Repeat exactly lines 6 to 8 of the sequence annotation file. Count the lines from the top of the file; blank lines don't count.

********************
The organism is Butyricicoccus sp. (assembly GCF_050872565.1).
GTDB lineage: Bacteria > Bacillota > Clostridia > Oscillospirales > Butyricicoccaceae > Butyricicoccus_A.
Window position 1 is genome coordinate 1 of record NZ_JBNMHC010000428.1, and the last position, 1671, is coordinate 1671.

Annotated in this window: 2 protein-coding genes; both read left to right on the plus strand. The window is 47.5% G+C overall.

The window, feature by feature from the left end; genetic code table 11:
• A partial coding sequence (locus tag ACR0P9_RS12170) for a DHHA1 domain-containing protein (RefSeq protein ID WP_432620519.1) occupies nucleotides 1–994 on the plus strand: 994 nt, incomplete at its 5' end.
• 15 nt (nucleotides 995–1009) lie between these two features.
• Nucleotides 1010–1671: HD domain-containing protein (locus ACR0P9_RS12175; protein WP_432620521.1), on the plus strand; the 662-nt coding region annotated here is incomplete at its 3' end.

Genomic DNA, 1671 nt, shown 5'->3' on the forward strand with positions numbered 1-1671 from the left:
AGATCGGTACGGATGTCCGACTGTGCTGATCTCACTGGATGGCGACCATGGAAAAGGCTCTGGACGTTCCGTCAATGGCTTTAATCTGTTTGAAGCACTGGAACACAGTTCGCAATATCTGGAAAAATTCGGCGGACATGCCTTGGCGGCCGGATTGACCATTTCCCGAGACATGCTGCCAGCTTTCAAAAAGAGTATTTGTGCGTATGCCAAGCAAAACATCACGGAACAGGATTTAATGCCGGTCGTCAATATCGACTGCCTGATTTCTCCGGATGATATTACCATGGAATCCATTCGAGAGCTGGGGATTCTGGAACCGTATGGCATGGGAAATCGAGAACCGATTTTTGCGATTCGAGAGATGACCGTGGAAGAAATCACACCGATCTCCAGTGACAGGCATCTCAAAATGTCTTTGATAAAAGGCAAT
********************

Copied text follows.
• A partial coding sequence (locus tag ACR0P9_RS12170) for a DHHA1 domain-containing protein (RefSeq protein ID WP_432620519.1) occupies nucleotides 1–994 on the plus strand: 994 nt, incomplete at its 5' end.
• 15 nt (nucleotides 995–1009) lie between these two features.
• Nucleotides 1010–1671: HD domain-containing protein (locus ACR0P9_RS12175; protein WP_432620521.1), on the plus strand; the 662-nt coding region annotated here is incomplete at its 3' end.